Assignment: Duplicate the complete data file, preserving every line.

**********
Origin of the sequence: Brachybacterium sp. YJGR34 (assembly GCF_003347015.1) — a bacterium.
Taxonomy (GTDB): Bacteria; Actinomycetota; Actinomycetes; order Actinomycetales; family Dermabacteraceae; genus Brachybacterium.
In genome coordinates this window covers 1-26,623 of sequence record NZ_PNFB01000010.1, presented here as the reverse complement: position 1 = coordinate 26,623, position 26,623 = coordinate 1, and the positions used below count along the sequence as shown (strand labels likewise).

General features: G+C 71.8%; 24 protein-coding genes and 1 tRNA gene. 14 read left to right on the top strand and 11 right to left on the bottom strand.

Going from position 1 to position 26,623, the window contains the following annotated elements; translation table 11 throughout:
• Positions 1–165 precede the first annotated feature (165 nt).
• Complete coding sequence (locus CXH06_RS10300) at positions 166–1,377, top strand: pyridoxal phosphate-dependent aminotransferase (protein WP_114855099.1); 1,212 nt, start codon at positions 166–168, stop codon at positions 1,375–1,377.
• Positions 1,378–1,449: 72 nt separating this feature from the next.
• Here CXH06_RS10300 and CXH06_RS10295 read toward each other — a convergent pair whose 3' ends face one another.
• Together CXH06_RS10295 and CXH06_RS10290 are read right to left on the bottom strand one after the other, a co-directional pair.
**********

Origin of the sequence: Brachybacterium sp. YJGR34 (assembly GCF_003347015.1) — a bacterium.
Taxonomy (GTDB): Bacteria; Actinomycetota; Actinomycetes; order Actinomycetales; family Dermabacteraceae; genus Brachybacterium.
In genome coordinates this window covers 1-26,623 of sequence record NZ_PNFB01000010.1, presented here as the reverse complement: position 1 = coordinate 26,623, position 26,623 = coordinate 1, and the positions used below count along the sequence as shown (strand labels likewise).

General features: G+C 71.8%; 24 protein-coding genes and 1 tRNA gene. 14 read left to right on the top strand and 11 right to left on the bottom strand.

Going from position 1 to position 26,623, the window contains the following annotated elements; translation table 11 throughout:
• Positions 1–165 precede the first annotated feature (165 nt).
• Complete coding sequence (locus CXH06_RS10300) at positions 166–1,377, top strand: pyridoxal phosphate-dependent aminotransferase (protein WP_114855099.1); 1,212 nt, start codon at positions 166–168, stop codon at positions 1,375–1,377.
• Positions 1,378–1,449: 72 nt separating this feature from the next.
• Here CXH06_RS10300 and CXH06_RS10295 read toward each other — a convergent pair whose 3' ends face one another.
• Together CXH06_RS10295 and CXH06_RS10290 are read right to left on the bottom strand one after the other, a co-directional pair.